products or their components, with the ultimate goal of our living within earth’s ecological
limits [1]. The CE is promoted by the European Green Deal [2] and the Circular Economy
Action Plan [3] in the EU and via the Digital Policy Agenda for the Environment [4] by the
German Federal Environmental Ministry at the German national level. An important means
to facilitate the development of a true CE is the concept of the Digital Product Passport
(DPP) [5]. Its aim is to create transparency along a product’s lifecycle and to enable the
collection and sharing of product-related data among various stakeholders. The DPP allows
to exchange information such as material ŕows, instructions for disassembly, or whether
a product contains hazardous materials. Thus, it can inform recyclers which materials or
compounds to expect, enable feedback to producers about the recyclability of their products,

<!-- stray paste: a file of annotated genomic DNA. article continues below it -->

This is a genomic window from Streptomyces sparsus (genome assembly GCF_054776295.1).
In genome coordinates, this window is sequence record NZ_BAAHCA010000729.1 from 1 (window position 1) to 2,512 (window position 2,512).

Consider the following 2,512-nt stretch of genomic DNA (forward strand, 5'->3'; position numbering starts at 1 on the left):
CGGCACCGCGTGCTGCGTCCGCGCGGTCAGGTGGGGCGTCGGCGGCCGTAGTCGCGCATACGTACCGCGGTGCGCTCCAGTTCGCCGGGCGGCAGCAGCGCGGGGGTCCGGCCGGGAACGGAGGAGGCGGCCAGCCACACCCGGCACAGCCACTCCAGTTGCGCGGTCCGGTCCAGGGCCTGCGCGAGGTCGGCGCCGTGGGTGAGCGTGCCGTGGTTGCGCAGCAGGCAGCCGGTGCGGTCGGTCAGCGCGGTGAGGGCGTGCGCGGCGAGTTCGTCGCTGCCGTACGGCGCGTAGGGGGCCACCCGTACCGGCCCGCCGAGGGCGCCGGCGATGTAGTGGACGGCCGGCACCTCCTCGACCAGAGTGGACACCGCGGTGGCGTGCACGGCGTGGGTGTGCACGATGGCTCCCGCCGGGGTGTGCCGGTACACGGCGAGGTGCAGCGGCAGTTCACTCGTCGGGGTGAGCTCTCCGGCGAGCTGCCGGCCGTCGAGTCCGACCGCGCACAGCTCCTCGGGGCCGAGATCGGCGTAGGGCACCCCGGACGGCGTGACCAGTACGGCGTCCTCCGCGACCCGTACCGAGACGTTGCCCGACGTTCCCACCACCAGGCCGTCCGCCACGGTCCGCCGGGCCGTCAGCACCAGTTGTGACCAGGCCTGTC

and educate customers about the environmental impact of their purchases, to name just a
few applications. Furthermore, value-added services and applications can be built on top of
the information contained in the DPP, such as AI-based lifecycle assessment (LCA) [6].
German Research Center for Artiőcial Intelligence (DFKI), Trippstadter Str. 122, 67663 Kaiserslautern, Germany
2GreenDelta GmbH, Kaiserdamm 13, 14057 Berlin, Germany
3Technische Universität Darmstadt, Karolinenplatz 5, 64289 Darmstadt, Germany
4CIRECON, Jetsam Service Management GmbH, Dr.-Leo-Ritter-Straße 4, 93049 Regensburg, Germany
5Wuppertal Institute, Doeppersberg 19, Wuppertal, Germany
cba doi:10.18420/inf2022_127D.Demmler,D.Krupka,H.Federrath.(Hrsg.):INFORMATIK2022,LectureNotesinInformatics(LNI),GesellschaftfürInformatik,Bonn20221485
This can beneőt the őeld of environmental informatics and enable new business models.
Several approaches to the DPP are recently being conceptualized, implemented, and tested.
A systematic requirements analysis for the DPP, however, has not yet been published. Our